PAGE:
Anti-LGBTQ hate crimes have more than doubled in England and Wales in the past five years, analysis from The Guardian has shown. In 2013-2014, there were 4,600 reported anti-LGBTQ crimes. In 2017-2018, there were 11,600, an increase of 144%.

Transphobic hate crimes had tripled from 550 to 1,650. And nearly half of the reported anti-trans attacks (46%) involved some form of violence, ranging from common assault to grievous bodily harm. For homophobic hate crimes, 40% of these involved violence against a person.

Some campaigners have linked the rise in statistics to better reporting, but also warned that the rise could be linked to a rise in right-wing populism in England and Wales.

Taz Edwards-White, an alliance manager at the equalities and diversity organisation Metro, said: “There is a tension, and even within our own LGBT community there is a tension. I believe it’s a direct result of people feeling unsafe due to rise of the rightwing political movement.

“What we see in our services is lots of people experience day-to-day verbal attacks or violence and aggressive language and homophobic attitudes … We do believe the political climate has had an impact: people feel unsafe. What is happening in central government and all the scapegoating has an effect.”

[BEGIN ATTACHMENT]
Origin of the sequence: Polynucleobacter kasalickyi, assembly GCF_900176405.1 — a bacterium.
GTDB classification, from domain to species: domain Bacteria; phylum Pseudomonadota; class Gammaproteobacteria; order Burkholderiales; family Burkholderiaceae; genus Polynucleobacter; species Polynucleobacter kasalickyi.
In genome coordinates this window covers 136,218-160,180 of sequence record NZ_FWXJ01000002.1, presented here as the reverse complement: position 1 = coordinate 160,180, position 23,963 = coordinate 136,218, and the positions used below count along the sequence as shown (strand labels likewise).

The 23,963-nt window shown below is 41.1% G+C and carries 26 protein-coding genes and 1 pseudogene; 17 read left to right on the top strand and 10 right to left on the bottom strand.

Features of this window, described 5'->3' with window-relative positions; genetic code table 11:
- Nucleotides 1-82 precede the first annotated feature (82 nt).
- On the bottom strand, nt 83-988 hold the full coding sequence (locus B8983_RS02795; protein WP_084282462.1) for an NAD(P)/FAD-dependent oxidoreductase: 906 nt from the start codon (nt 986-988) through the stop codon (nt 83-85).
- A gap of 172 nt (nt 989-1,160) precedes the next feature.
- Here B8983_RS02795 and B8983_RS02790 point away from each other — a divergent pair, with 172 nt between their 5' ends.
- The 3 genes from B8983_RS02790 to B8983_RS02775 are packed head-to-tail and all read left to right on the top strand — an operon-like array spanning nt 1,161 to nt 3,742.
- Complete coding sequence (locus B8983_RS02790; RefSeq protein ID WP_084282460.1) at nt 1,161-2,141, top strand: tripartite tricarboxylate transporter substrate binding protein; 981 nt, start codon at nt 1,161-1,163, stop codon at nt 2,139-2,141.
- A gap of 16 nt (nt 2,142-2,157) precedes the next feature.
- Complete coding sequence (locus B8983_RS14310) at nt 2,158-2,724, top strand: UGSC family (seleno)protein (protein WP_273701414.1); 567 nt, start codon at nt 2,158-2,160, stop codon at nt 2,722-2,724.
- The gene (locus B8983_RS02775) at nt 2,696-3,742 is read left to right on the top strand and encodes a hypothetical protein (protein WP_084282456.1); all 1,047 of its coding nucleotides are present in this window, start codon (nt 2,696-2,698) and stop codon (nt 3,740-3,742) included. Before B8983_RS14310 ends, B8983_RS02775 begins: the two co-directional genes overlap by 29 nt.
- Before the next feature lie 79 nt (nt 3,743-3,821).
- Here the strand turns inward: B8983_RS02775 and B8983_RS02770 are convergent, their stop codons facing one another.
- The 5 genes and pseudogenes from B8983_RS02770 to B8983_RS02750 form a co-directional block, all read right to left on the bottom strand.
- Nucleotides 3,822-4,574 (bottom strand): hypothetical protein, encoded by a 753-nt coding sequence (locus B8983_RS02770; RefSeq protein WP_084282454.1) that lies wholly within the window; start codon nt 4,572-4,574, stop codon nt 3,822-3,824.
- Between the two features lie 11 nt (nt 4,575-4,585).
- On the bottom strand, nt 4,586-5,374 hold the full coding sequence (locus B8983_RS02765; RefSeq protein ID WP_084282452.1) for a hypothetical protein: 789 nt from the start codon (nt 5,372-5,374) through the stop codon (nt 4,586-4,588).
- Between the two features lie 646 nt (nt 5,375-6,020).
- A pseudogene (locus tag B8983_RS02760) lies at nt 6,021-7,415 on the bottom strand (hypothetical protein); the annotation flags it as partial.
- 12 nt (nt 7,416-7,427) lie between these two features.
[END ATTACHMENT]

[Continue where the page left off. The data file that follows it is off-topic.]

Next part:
She added the figures were likely to be the “tip of the iceberg.”

Nick Antjoule, the head of hate crime services at Galop, said: “We’ve seen a big spike in the scale and seriousness of hate crimes.

“In the last several years, there’s been a really huge spike in transphobic hostility that people are facing from their neighbours, public transport and online … It’s something we need to see changed so people can live their lives openly.”

Laura Russell, the director of campaigns policy and research at Stonewall said: “We are still not living in a society where every LGBT person is able to achieve their potential and not have to live in fear of physical or verbal violence for being who they are.”

There have been several high-profile instances of homophobic hate crimes in the past month alone, both in England. Two queer actors were pelted with stones after kissing in the street, and a lesbian couple were attacked on a bus after they refused to kiss for the the benefit of straight passengers.

Writing on Facebook, alongside a picture with their bodies covered in blood, Melania Geymonat, one of the vitcims, described how the men targeted them: “They started behaving like hooligans, demanding that we kissed so they could enjoy watching, calling us ‘lesbians’ and describing sexual positions.

“I don’t remember the whole episode, but the word ‘scissors’ stuck in my mind. It was only them and us there. In an attempt to calm things down, I started making jokes. I thought this might make them go away.

“Chris even pretended she was sick, but they kept on harassing us, throwing coins and becoming more enthusiastic about it. The next thing I know is Chris is in the middle of the bus fighting with them.

“On an impulse, I went over there only to find her face bleeding and three of them beating her up. The next thing I know is I’m being punched. I got dizzy at the sight of my blood and fell back. I don’t remember whether or not I lost consciousness. Suddenly the bus had stopped, the police were there and I was bleeding all over. Our stuff was stolen as well.”


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